AIPMED

ANNALS OF IBADAN POSTGRADUATE MEDICINE

ORAL HEALTH KNOWLEDGE AND PRACTICE AMONG TRADERS IN IBADAN

C.A. Akinyamoju1 , J.O. Taiwo2 , E. Uwadia1 , J.M. Agbogidi1 , A. Ambeke1

  1. Department of Family Dentistry, University College Hospital, Ibadan
  2. Department of Periodontology and Community Dentistry, University of Ibadan/University College Hospital, Ibadan.

ABSTRACT

Background: Adopting good oral health practices such as regular tooth brushing and flossing; healthy nutritional habits and regular visits to the dentist, play a vital role in the wellbeing of an individual by preventing oral diseases such as dental caries and periodontal disease. Adequate knowledge of factors related to oral health may influence oral health practices leading to improved oral health.

Objective: The objective of this study was to assess the oral health knowledge and practice of a group of adults in Ibadan, Nigeria to enable planning of oral health services.

Method: A cross sectional survey involving 400 randomly selected traders at the Bola Ige Modern Market, Gbagi, Ibadan. A semi-structured intervieweradministered questionnaire was used to obtain information on sociodemographics, oral health knowledge and practice. Data was analyzed using descriptive statistics at p < 0.05.

Results: The mean age of participants was 36.9 ±1.2, 37.0% had adequate knowledge that tooth decay was related to sweet food substances, but the majority (61.9%) consumed carbonated drinks at least once a week. Only 22.8% had ever visited a dentist in their life time and 5.8% in the last six months. Knowledge of who a dentist was associated with their level of education, with more participants who had tertiary education (83%) having greater knowledge ( 2= 38.3, p < 0.001). About 70.3% of the study participants used a toothbrush and toothpaste to clean their teeth.

Conclusion: There is poor oral health knowledge amongst adult Nigerians and they utilize oral health practices that do not engender good oral health.

Keywords: Dental caries, Periodontal disease, Oral health awareness

Correspondence

Dr. C.A. Akinyamoju

Department of Family Dentistry,

University College Hospital,

Ibadan

Email: arianta11@yahoo.com


INTRODUCTION

Oral health can be defined as wellbeing of the oral cavity and related tissues which enables an individual to eat, speak and socialize without active disease, discomfort or embarrassment and contributes to general health.1 Oral diseases are preventable and treatable yet they still represent a global public health problem.2 The oral health of individuals in developing countries is said to be deteriorating.3 Which may be as a result of low awareness and inadequate access to oral health care. Also, factors such as cultural beliefs, myths, fallacies and fear of dental clinics militate against good oral health in Nigerians.4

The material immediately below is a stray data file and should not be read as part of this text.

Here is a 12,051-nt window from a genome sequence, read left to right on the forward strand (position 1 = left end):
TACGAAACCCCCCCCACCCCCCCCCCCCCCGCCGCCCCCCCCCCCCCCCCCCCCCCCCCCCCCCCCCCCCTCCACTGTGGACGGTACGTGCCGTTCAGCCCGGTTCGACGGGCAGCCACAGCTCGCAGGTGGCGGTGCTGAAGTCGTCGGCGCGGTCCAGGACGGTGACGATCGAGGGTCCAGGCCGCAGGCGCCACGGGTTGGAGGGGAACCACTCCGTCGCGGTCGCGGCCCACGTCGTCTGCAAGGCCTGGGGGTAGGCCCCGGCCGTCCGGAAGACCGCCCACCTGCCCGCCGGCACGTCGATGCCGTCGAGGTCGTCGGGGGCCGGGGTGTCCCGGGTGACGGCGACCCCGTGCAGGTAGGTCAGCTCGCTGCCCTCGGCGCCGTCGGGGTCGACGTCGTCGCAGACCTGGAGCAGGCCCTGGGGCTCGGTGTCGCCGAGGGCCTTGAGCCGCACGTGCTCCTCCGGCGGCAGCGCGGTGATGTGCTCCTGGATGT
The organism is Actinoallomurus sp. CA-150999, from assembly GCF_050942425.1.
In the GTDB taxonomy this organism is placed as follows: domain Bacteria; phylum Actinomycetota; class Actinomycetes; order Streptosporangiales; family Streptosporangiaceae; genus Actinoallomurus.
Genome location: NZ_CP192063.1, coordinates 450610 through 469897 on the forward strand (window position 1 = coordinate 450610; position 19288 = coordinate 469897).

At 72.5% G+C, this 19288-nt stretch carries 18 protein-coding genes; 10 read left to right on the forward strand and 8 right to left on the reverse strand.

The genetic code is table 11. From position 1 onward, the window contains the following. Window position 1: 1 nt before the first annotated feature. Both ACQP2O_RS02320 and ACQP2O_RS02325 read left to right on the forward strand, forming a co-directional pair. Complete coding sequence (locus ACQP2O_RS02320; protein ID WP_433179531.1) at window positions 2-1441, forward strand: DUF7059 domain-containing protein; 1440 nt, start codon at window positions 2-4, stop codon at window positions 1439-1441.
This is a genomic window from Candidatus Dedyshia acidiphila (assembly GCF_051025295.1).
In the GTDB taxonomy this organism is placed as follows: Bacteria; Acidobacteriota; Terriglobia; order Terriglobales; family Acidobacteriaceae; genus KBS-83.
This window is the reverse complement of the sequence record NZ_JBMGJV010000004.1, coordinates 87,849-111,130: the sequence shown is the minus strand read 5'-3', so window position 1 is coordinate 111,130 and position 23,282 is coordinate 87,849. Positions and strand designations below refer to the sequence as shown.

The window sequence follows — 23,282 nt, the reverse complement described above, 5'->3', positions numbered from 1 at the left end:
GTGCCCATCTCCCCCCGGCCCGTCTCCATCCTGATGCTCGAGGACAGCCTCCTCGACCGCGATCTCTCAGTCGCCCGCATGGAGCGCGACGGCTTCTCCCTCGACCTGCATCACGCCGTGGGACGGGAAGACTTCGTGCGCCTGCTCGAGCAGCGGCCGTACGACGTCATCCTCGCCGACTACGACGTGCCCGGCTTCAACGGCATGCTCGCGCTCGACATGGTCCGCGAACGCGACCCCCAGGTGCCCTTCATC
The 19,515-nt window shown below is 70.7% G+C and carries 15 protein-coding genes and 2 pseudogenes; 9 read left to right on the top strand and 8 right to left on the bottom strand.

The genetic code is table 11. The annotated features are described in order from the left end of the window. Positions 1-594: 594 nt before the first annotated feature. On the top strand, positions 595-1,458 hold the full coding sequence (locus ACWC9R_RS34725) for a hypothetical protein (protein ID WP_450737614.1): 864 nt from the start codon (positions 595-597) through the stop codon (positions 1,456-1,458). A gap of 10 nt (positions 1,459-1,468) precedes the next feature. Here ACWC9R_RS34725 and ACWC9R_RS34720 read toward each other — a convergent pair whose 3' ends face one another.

The prevalence of common dental diseases such as periodontal disease amongst Nigerians was 60-70% about 40 years ago.5 The oral health condition of Nigerians seems not to have improved with time, as, recent studies still reported high prevalence of periodontal disease among Nigerians.6,7 Popoola et al. reported that 90.0% of a group of adolescents in Ibadan had various forms of periodontal disease, and 94.8% of elderly persons in the same environment were also seen to have periodontal disease.6,7 The latter figures are relatively similar to the observations among populations in other areas of Nigeria.8 There is also an increase in the incidence of dental caries attributable to a shift from the traditional diet to a more refined one with higher sugar consumption.3 Caries prevalence of 11.2% was recorded among adolescents in Ibadan,9 and Arigbede et al.10 in a recent study observed that 35.1% of adults had dental caries.

Furthermore, Nigerian adults were found to have poor knowledge of the aetiology of common oral diseases.11 A considerable number were of the opinion that tooth loss and periodontal diseases are normal consequences of ageing and most had never visited a dental clinic; tooth extraction was the natural expectation of the handful that visited the dentist.7 Increase in knowledge may confer a sense of personal control over an individual’s oral health practice leading to improved oral health.12 However, ample knowledge sometimes may not translate to better practice as shown in a study by Lawal and Bankole.13 Improved oral health practice includes activities such as proper tooth brushing, regular flossing and dental visits, which may be achieved by adequate information and motivation.14,15Dentists have been reported to be the main source of oral health information for adult Nigerians, however, due to poor dental utilization pattern accessing adequate information may be challenging.7,11

Therefore, in planning oral health treatment or management, it is important to determine the oral health needs in the community. This can be done by determining the normative and perceived needs. In addition, the baseline knowledge, attitude and practice of the community must also be established. There are previous studies conducted among adults in Ibadan that have assessed normative needs.7,16 Consequently, the aim of this survey was to assess the oral health knowledge and practice of traders to enable the Department of Family Dentistry, University College Hospital, Ibadan to plan oral health services at the Remi Babalola Red Cross clinic, Gbagi, Ibadan.